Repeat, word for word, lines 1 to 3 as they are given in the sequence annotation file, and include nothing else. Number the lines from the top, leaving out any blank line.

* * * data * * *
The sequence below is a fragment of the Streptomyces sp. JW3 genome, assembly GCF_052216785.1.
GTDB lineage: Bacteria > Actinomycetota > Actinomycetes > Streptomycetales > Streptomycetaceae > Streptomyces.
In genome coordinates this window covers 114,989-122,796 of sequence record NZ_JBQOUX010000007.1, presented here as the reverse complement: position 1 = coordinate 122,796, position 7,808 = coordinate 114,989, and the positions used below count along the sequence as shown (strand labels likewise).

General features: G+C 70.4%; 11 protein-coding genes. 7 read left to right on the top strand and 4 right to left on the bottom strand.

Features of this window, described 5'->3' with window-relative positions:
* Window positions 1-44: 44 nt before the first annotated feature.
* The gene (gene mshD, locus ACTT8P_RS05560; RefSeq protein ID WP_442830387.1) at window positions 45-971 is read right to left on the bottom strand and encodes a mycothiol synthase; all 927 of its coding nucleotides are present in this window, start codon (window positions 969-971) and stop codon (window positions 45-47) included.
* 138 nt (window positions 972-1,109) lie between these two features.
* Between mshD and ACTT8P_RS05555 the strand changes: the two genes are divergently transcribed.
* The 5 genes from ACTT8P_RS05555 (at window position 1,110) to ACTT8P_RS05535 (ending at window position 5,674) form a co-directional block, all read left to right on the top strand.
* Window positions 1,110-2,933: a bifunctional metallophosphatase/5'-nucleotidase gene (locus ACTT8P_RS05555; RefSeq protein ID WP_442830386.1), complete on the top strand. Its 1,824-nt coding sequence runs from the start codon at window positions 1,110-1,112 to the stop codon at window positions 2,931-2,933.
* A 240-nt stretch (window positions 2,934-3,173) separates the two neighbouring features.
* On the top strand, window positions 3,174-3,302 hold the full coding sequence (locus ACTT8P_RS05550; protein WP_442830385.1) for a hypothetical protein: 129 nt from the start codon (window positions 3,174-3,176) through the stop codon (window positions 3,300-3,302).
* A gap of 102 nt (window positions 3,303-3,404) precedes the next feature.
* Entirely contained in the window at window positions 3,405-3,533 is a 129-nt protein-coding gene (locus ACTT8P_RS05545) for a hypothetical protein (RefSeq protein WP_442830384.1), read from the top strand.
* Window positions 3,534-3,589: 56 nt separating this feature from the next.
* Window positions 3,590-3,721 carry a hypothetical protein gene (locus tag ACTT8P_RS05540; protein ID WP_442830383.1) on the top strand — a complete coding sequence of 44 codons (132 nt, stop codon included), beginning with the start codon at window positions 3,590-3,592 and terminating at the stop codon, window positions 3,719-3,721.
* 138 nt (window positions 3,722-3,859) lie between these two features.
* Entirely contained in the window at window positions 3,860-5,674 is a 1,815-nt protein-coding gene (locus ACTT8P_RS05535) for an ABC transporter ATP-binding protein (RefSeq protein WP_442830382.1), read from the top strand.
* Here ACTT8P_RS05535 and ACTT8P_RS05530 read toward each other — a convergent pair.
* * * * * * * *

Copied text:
The sequence below is a fragment of the Streptomyces sp. JW3 genome, assembly GCF_052216785.1.
GTDB lineage: Bacteria > Actinomycetota > Actinomycetes > Streptomycetales > Streptomycetaceae > Streptomyces.
In genome coordinates this window covers 114,989-122,796 of sequence record NZ_JBQOUX010000007.1, presented here as the reverse complement: position 1 = coordinate 122,796, position 7,808 = coordinate 114,989, and the positions used below count along the sequence as shown (strand labels likewise).